Can Australia ever win the World Cup?
Soccer World Cup 2006
Andreas Stummer, born in Munich in 1965, lives in Sydney / Australia and reports from there as a freelance correspondent for ARD radio.
Australia's road to the World CupAfter a dramatic penalty shoot-out against Uruguay, the Australian national soccer team qualified for the World Cup finals in Germany. The game in front of around 80,000 spectators in Sydney ended 4-2. For the team of coach Guus Hiddink it is only the second participation after 1974.
Country flag of Australia
As the stage for the 2000 Games, the Sydney Olympic Stadium has seen some dramas. The evening of November 16, 2005, however, is a thriller. Australia versus Uruguay. The winner is going to the soccer World Cup in Germany. After 180 minutes home and return it is a draw. It goes into overtime with no result. A penalty shoot-out has to decide which team will get the last World Cup ticket. Uruguay award two penalties. The long way to the World Cup in Germany is within reach for the Australian team. There are only eleven meters left. The Australians' fifth shooter is defender John Aloisi. If he hits, it's all over. Aloisi slowly puts the ball on the spot, takes a few steps back and waits. Head down, arms on hips. The referee's whistle breaks the paralyzing silence in the stadium. Aloisi runs up resolutely and hammers the ball with his left on the top right corner of the goal. Uruguay's goalkeeper dives on the right side, but when he reaches his fist for the ball, the penalty is already wriggling in the net. 4-3, Australia won. The crowd is raging, the stadium is shaking. Aloisi tears off his jersey with the number 15 and sprints exuberantly on a lap of honor, followed by his teammates. Fireworks rockets light up the night sky, confetti rains down on the playing field.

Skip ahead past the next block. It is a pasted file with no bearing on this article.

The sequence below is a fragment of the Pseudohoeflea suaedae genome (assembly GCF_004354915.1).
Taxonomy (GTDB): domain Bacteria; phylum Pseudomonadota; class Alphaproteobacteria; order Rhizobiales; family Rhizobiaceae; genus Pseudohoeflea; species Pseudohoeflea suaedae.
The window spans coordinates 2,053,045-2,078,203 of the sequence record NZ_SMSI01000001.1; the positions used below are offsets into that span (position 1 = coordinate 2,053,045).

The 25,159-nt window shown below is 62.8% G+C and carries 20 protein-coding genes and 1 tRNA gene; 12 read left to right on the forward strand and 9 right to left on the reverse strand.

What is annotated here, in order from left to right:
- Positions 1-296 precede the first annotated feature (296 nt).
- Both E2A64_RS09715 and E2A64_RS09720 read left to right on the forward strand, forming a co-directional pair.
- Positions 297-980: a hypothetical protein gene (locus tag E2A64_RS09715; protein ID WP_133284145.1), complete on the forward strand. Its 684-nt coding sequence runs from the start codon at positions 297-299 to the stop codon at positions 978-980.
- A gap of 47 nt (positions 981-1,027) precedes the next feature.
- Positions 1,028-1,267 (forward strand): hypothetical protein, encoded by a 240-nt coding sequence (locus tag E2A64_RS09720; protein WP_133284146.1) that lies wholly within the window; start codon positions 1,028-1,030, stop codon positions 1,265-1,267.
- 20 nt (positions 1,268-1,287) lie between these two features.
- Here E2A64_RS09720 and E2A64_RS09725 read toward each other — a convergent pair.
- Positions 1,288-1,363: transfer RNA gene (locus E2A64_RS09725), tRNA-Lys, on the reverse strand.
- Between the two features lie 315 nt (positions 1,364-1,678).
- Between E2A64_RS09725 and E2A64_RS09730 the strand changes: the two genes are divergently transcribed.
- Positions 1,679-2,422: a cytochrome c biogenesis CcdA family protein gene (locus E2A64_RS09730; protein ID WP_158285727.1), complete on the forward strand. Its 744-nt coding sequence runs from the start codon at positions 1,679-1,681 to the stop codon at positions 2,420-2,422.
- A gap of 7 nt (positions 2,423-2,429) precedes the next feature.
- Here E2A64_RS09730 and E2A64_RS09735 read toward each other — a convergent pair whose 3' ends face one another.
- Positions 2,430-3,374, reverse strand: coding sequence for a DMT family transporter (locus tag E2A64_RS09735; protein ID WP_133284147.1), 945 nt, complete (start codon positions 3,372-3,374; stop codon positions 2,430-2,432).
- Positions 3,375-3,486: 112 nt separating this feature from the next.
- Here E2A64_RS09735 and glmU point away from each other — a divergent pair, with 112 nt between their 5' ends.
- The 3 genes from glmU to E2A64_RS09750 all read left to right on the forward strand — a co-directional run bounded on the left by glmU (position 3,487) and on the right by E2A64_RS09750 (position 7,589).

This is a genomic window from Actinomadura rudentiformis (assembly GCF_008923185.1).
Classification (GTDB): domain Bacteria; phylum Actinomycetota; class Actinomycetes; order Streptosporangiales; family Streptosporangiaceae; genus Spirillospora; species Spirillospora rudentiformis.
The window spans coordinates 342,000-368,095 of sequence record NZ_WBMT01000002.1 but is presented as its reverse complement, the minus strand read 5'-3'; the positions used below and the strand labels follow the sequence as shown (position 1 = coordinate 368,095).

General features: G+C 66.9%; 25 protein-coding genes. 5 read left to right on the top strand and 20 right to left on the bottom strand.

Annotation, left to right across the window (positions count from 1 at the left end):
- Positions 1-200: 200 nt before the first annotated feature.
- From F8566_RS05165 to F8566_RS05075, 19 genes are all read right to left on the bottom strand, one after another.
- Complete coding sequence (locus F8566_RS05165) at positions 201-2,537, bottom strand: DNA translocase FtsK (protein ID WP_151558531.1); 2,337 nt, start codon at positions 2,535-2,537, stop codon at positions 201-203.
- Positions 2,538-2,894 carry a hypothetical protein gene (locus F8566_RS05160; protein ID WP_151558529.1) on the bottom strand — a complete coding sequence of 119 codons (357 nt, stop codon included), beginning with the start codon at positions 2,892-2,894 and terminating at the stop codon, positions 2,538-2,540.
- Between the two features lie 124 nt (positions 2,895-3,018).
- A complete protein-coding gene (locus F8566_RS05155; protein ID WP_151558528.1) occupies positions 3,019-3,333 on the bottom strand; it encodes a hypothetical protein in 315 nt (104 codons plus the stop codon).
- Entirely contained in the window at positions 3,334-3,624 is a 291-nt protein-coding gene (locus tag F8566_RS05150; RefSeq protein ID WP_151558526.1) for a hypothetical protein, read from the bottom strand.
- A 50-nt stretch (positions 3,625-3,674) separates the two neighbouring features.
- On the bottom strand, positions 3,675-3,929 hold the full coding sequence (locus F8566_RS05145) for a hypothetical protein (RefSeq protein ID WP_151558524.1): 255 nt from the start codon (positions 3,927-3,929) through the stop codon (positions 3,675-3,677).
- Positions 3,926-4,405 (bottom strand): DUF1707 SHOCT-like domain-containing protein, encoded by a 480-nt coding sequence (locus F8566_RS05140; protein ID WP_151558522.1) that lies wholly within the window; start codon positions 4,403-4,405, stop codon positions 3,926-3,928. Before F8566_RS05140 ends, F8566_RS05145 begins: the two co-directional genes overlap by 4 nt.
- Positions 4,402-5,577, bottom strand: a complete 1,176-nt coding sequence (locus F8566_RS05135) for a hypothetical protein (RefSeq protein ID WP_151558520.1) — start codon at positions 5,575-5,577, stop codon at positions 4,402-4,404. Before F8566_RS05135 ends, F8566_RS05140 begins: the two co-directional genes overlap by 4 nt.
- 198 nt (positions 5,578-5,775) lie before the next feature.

32 years without AustraliaAfter 32 years in international football offside, the Australian national team had qualified again for a World Cup finals. 83,000 spectators in the sold-out Olympic Stadium dance in the stands. Millions cheer in front of the television or go singing through the streets, free beer is served in the pubs. All of Australia is upside down. "Everywhere strangers hugged and kissed," remembers one soccer fan. "It was like being in a naughty movie. Except that everyone was wearing their clothes. We felt as if we had won the world title." The longest losing streak in the history of Australian sport had come to an end. The last time, and so far the only time, the national soccer team took part in a world championship in 1974. In Germany. No wonder everyone was talking about a game of fate. FIFA ranked Uruguay 17th in the world, Australia 54th. Just ahead of Guatemala and Zambia. On paper, the result was purely a matter of form: football field troop from the end of the football world against South American ball magicians, David against Goliath. But the dwarf tripped the giant.
The Australian team not only won, they were vastly superior. Tactically disciplined, solid in defense, dangerous in a storm. The Australians played with their hearts and minds. And with a flair that no one had thought of the ragged troop. The best Australian football professionals play abroad, many of them with top European clubs. Playmaker Harry Kewell at Liverpool FC, captain Mark Viduka and keeper Mark Schwarzer in Middlesborough, John Aloisi in Spain, some in Italy, some like Paul Agostino in Germany. Coach Guus Hiddink is Dutch. The 59-year-old had only taken over the Australian team shortly before the qualifying games. Money didn't matter. Not even that Hiddink is also on the bench at PSV Eindhoven. His international experience spoke for itself. Hiddink coached the Dutch national team for years and South Korea in 2002 up to the World Cup semi-finals. In Asia he is considered the god of football, and a stadium in Seoul even bears his name. As national coach for Australia, Hiddink managed in just three months what had not been possible for 32 years: to polish up the battered reputation of Australian football.
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